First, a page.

We all hold our own beliefs about sexual health and wellness — and some of them may be more fiction than fact. Taking charge of our health and bodies starts with knowing the right facts. Here are 15 common myths about women’s sexual wellness and birth control and the truth behind them.
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Common Misconceptions around Women’s Sexual Wellness and Birth Control
The emergency pill is an abortion pill.
False — The morning after pill works by preventing or delaying ovulation. This helps to minimise the chance of a sperm meeting an egg in your body, reducing the possibility of pregnancy occurring.
There are two types of morning-after pill: one containing ulipristal acetate and another containing levonorgestrel. Pills that contain ulipristal acetate have been shown to be 2.5 times more effective than levonorgestrel when taken within 24 hours of unprotected sex.
The emergency pill should be used as your regular form of birth control.
False — you should not use the emergency pill or morning-after pill as your main birth control method. As the name suggests, emergency contraception is intended for occasional use in emergencies only.
Unlike monthly contraceptives, the morning-after pill works by preventing or delaying ovulation and hence doesn’t offer long-lasting protection against pregnancy. If you think you’ll need to use birth control regularly, you should consider monthly pills instead.
You cannot get pregnant if you have sex during your period.
False — while the probability is extremely low, pregnancy may still happen. Depending on how long your ovulation period is and when you have unprotected sex, there is a chance of pregnancy occurring. This is because sperm can survive within the reproductive system for up to 5 days.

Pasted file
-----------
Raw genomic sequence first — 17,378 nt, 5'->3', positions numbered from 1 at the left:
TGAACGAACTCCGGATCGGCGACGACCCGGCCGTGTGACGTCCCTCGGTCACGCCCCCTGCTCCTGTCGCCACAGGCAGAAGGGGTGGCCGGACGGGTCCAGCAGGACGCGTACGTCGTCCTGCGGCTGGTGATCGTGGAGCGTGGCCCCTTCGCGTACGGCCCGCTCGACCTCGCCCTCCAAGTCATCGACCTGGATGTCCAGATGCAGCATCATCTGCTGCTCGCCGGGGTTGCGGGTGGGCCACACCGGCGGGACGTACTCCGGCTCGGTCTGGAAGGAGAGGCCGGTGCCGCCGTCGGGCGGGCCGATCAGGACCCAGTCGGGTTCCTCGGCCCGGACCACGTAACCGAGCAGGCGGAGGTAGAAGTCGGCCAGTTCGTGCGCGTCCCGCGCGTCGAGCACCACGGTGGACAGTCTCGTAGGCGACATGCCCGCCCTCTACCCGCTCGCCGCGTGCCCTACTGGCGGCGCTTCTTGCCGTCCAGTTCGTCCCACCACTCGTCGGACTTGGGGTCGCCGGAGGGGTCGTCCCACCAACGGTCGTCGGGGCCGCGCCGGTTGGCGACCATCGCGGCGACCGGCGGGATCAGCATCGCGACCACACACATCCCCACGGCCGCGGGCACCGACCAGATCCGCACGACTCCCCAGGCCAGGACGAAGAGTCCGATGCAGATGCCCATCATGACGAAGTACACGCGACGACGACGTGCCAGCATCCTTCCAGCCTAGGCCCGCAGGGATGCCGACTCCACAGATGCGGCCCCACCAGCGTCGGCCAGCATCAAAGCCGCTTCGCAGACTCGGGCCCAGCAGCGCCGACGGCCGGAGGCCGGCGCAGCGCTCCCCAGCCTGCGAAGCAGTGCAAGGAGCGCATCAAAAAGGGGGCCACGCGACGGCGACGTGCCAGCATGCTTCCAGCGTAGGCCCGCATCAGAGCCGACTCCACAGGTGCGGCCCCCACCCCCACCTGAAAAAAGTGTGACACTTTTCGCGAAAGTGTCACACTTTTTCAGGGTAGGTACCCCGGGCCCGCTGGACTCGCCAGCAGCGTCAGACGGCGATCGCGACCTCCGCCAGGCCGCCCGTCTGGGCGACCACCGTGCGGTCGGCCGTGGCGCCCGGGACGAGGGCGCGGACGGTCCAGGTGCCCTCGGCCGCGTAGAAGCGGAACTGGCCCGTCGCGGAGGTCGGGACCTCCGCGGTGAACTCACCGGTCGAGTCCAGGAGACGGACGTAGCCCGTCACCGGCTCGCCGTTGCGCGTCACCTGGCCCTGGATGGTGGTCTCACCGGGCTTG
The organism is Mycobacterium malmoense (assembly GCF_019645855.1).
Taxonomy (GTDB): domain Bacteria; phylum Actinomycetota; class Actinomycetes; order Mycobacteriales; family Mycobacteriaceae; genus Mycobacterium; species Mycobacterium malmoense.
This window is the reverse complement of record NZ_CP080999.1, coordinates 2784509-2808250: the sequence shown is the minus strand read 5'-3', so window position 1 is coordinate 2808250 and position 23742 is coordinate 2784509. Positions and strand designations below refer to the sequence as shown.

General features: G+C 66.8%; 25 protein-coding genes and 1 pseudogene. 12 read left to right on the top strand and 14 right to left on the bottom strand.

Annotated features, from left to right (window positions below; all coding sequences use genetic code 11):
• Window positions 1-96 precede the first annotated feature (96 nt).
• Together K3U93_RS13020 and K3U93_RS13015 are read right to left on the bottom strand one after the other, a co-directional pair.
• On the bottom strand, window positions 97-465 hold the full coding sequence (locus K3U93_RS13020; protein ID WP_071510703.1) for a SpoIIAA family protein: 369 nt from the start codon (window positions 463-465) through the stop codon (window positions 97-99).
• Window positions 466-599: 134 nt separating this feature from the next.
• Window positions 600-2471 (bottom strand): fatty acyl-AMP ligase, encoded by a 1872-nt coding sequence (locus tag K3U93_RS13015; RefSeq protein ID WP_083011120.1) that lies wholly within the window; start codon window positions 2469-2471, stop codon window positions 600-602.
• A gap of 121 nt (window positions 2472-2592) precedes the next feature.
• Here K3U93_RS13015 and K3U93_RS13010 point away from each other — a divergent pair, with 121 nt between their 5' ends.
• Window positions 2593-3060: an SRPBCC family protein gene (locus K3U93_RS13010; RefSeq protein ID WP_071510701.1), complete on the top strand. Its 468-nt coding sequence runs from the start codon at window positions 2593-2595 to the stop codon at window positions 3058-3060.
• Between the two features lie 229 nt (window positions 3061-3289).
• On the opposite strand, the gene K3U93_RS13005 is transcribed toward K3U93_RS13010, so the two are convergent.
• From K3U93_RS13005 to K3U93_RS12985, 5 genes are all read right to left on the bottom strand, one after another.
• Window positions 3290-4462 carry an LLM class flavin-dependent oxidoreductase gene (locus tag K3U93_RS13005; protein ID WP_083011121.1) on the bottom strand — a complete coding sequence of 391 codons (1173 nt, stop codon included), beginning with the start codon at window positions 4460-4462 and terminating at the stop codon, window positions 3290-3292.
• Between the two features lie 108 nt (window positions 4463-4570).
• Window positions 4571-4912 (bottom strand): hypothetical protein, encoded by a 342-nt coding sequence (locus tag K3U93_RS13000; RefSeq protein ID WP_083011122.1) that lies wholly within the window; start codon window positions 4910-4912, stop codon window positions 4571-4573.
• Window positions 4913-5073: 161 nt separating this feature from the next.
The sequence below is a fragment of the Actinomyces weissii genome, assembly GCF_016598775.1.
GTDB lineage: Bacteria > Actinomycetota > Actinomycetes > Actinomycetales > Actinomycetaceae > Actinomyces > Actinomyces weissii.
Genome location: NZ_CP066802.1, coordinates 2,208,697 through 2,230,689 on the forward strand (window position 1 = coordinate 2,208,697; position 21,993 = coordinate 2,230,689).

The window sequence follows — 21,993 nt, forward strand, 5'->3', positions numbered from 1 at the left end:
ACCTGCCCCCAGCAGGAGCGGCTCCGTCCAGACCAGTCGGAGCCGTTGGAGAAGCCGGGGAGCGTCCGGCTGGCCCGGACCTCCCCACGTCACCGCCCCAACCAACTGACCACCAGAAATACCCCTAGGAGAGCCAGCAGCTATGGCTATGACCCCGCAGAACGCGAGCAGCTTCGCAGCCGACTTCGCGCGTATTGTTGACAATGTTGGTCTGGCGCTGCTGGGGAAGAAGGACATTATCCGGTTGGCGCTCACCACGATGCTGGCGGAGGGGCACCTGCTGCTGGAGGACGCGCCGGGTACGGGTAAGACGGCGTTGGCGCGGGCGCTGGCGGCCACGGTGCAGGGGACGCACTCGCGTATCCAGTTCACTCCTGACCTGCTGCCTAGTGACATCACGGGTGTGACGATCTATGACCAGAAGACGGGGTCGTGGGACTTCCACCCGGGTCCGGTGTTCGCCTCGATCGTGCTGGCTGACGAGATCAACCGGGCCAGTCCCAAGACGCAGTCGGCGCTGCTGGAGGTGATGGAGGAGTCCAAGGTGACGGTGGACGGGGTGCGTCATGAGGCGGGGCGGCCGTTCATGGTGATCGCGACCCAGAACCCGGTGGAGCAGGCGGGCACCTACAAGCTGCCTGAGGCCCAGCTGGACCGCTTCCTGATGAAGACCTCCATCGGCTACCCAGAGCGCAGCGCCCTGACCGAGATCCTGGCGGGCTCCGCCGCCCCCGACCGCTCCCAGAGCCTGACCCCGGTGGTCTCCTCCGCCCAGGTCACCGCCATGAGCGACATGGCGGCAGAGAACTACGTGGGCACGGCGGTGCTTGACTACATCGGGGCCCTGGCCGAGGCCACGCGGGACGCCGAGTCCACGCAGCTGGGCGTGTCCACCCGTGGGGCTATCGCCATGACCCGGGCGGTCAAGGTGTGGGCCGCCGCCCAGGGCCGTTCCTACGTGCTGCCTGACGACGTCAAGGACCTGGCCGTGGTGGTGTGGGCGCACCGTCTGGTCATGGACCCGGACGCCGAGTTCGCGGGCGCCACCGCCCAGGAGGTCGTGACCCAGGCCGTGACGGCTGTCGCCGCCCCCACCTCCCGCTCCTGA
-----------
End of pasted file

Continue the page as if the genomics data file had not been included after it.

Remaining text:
As such, always use a form of contraceptive, whether it’s birth control pills or a condom when you’re having sex to be safe.
If you had unprotected sex or if your primary birth control method did not work, emergency contraceptive pills can help. Speak to a friendly GP anytime on the DA app for a prescription, as soon as you’re able to.
Going on birth control doesn’t affect your fertility in the long run.
True — Birth control (unless you opt for a surgical procedure, such as ligation) does not have a long-term impact on your fertility.
Once you’re off birth control, you can expect your menstrual cycle to return to normal fairly quickly; this also means the return of your fertility. For women on the monthly birth control pill, this can happen almost immediately — as such, your doctor may advise you to go off the pill only when you’re ready to start a family.
Sperm can live for up to 24 hours after it’s released.
False — as shared above, after ejaculation, sperm can actually live up to 5 days in a woman’s uterus!
Fertilisation may also occur if this sperm meets an egg. This is why pregnancy may occur if you have unprotected sex on your period. As such, the general advice is to always use contraceptives or birth control, if you are not ready to start a family.
Emergency contraceptives are only effective within 24 hours of having unprotected sex.
False — while emergency contraceptives, such as the morning-after pill, is usually more effective the sooner you take it after sex, it can be effective for up to 3 – 5 days, depending on the type you’ve chosen.
There are two main types of morning-after pills that can be prescribed by your doctor:
- Ulipristal acetate works up to 120 hours (5 days) after unprotected sex. It lowers your chances of getting pregnant by up to 98% throughout the entire five-day window; and
- Levonorgestrel works up to 72 hours after unprotected sex but is generally not recommended after 24 hours. It lowers your chances of getting pregnant by up to 95% if taken within the first 24 hours but this declines to 85% if taken between 25 – 48 hours and 58% if taken between 48 – 72 hours after unprotected intercourse.
If you need emergency contraception, visit a doctor as soon as possible, ideally within 24 hours of unprotected sex.
Having regular sex can boost your immune system.
True — sex can improve your immune system, which can keep you from falling ill.
A study conducted amongst college students showed that individuals who had sex more frequently (1 – 2 times a week) had higher levels of immunoglobulin A (IgA). IgA is an antibody that prevents illness and keeps you well.